Mini Crab Cake - with Mustard Dressing - Roasted Carrot Puree - Red Veined Sorrel - we’re in the shadow of Chesapeake Bay and Carl liked crab balls
Lamb Slider - Greek Garlic Bread - Wilted Spinach - Feta Cheese Spread - Braised Beef - this was as close as we could get to spanakopita given logistics
Roasted Eggplant & Balsamic “Boat” - Cube of Eggplant with a drizzle of Balsamic reduction and Oven Roasted Tomato Jam with Mint Oil served in Bamboo “Boat” with a skewer
Almond & Vanilla Madelines dipped in White Chocolate with Lemon Cream
Assorted Cookies

Assortment of Cheeses and Roasted & Raw Vegetable Display with Hummus and Flatbreads

  • Selection of Regional/Local Cheeses and will also include fresh goat cheese, a cheddar and a similar style of Jalsburg
  • Variety of Grapes, Dried Fruits, Spiced Nuts, Whole Grain Mustard, Preserves
  • Roasted & Raw Vegetables to include: carrots, sweet potatoes, cauliflower, broccoli, Brussell sprouts, cucumbers, celery, radish

No chafing dishes due to some inconvenient venue requirements (Washington Navy Yard Navy Museum). Warm foods are in insulated containers that look quite nice. Hot boxes in the catering delivery van. Everything is sized for finger food so no utensils scattered around. I’m off within the hour to walk through the venue.

I appreciate all the thoughts and input. Catherine and I went through all the posts - they were most helpful - in deciding how to proceed. Thank you all.

It is clear that dying is a paperwork-intensive process. Remembering someone on a military facility simply adds to the volume of paper. After much deliberation I have decided not to die, so y’all are stuck with me.


Thoughts with you for tomorrow, Dave. It’ll be a hard day.

You make a good decision on your personal future. It’s a bugger otherwise.


This is a feast to celebrate Carl. :heart: And yes, paperwork is quite abundant with a death in the family. Wishing for lots of good stories being told about Carl tomorrow. They’ll help the heart during a very difficult day.


Thoughts for all of you. I’m not leaving this earth any time soon either but I hope my send off Is half as thoughtful. Warm memories are a gift.


We have a couple of plan B arrangements kicking in (anything this complex is a game of Whac-A-Mole). I’m still worried about parking. Force Protection Condition Bravo has been set (threat of terrorism). Some things are breaking our way. My catering friend found a cache of plates he forgot he had. That’s the biggest food-related issue.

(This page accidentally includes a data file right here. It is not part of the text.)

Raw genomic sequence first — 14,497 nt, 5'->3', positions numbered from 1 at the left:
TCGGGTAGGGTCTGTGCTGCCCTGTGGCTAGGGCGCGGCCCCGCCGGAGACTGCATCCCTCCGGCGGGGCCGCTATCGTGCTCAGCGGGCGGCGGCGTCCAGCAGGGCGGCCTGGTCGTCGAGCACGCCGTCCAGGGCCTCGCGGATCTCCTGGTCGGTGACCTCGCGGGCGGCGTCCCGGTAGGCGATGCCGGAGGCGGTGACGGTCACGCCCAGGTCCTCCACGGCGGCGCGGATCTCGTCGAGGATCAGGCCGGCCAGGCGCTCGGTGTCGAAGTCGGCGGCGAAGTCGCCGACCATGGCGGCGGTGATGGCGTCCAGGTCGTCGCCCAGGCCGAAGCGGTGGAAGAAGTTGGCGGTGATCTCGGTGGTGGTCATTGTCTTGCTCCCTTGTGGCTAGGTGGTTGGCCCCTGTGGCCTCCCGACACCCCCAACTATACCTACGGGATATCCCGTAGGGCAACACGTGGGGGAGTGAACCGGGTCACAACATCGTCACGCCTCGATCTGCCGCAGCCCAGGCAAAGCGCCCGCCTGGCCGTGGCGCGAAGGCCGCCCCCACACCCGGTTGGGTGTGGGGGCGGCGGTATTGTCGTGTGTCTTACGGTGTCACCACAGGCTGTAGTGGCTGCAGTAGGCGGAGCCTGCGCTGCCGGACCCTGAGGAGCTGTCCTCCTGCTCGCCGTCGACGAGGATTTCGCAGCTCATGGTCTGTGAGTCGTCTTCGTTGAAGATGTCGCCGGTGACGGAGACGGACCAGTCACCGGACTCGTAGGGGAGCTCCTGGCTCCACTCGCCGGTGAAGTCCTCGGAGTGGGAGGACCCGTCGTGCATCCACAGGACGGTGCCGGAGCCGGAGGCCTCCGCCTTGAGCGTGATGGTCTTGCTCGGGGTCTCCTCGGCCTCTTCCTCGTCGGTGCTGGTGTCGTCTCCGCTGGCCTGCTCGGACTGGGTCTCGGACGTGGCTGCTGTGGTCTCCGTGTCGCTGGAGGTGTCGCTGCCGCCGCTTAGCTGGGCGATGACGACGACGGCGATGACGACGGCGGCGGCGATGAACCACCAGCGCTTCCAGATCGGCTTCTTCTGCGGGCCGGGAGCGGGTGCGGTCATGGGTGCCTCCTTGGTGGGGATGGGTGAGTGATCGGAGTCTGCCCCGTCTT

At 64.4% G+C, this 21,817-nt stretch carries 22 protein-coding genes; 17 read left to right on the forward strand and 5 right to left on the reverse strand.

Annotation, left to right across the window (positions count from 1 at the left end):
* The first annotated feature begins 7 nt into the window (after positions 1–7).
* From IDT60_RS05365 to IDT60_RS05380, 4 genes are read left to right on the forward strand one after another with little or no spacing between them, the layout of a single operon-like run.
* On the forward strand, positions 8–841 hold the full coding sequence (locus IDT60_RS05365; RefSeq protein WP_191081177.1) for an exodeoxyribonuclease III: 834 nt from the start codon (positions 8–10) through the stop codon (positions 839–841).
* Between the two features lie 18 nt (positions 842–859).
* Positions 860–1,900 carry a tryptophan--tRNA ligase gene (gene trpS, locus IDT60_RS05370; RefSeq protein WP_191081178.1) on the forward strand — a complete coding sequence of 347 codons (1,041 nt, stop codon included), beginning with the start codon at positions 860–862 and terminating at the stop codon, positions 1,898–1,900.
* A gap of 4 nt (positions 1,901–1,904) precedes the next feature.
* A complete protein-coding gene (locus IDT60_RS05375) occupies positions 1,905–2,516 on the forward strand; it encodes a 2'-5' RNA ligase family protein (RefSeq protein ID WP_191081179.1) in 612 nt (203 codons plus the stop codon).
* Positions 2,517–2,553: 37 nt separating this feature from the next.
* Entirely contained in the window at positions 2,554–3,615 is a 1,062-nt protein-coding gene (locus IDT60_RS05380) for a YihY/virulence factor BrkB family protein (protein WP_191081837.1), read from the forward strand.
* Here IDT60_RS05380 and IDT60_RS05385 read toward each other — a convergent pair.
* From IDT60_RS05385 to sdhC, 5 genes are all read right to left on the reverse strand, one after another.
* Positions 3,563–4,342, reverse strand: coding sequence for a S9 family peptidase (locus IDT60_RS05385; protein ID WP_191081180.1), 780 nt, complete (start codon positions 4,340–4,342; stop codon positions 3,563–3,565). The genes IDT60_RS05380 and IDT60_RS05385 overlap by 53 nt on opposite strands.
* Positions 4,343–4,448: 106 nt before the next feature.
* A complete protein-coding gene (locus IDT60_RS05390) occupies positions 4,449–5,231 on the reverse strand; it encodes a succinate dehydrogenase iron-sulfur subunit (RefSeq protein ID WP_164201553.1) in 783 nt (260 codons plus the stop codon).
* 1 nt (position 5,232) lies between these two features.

Late yesterday the question of whether a LTGEN (three stars) or a RADM (two stars) would attend was resolved. They are both coming. That’s exciting and reflects the regard in which Carl is held. An award from General Milley (four stars, Chairman of the Joint Chiefs of Staff, not attending) will be presented posthumously at the reception after the service. It’s taken effort to pull off a lot of things but honoring Carl is worth it.

I’ll let you know how the food works out.


I got home Friday evening, ate leftovers, and went to bed. Saturday I got up, ate, and took a nap, had lunch, took a nap, early dinner, and went to bed. I’m starting to feel caught up.

Number one lesson relearned was that a good caterer is the most important thing for a successful event. Shawn–who happens to be a friend–sorted out a number of things while I was in the service that made the reception a success. You need someone who will NOT say “not my job” and whose judgment you trust. This applies to self-catering as well as to commercial.

The food was really good and just exactly what was in the final list, above. Avoiding chafing dishes was a good call as it made breakdown a lot faster and avoided overtime charges for the venue.

We ended up with a lot more people than expected but Shawn had over-prepped and we had plenty of food. My biggest concern for a while was the fire marshal showing up to count noses.

There boxes of facial tissues I brought in were indeed sufficient.

I truly appreciate all the thoughts here and thank you all for giving me a place to unload a bit during planning.


I’m sorry.

Not sure how I missed this, or why I’m finding it now.

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You’re a good man. I cried reading your narrative. My younger brother was career Navy, enlisted, but made Master at Arms. He worked hard and played hard. Was an alcoholic and into drugs. The Navy kept him alive his whole career, despite his serving in the Kuwait invasion and both Iraq wars. He retired in San Diego and managed to survive inspite of determined Navy medical support until he committed suicide in a San Diego hotel room. A homeless vet. I was visiting my mother when we got the call from the San Diego County Coroner’s Office.

I only tell this story because of the celebration of his life we had as a family and a community in Columbus, Ohio, where our family originates. It was a beautiful celebration. His body had been cremated and interred at the Miramar National Cemetery in San Deigo. We had a lovely afternoon remembering him in the church function room. Each table was set with red, white and blue flowers in mason jars, reflecting his love of gardens and canning. We collated all of the photos we could find of him from childhood to Navy Officer and put them in individual plastic sleeves so people could pass them around the tables and tell stories about him and about our family.

We had prayers from the church pastor, acoustic guitar with his favorite songs, his friends and family (including me) spoke. He always said it wasn’t a party unless the cops came twice. He couldn’t have been more loved. And then there was the food!!! Everyone brought food. He loved Jamaican jerk wings, and loved pork and kraut, clam pie, smoked bluefish, stuffed quahogs, oysters on the half shell, his MIL’s spicy banana peppers canned in tomato sauce, my mother’s canned vegetable soup and home made bread, my cousin’s lasagna and my linguini with red clam sauce and my brother’s leg of lamb. We had a feast and remembered the man we loved and lost. Dessert was rhubarb cream pie.

I hope you can have happy memories.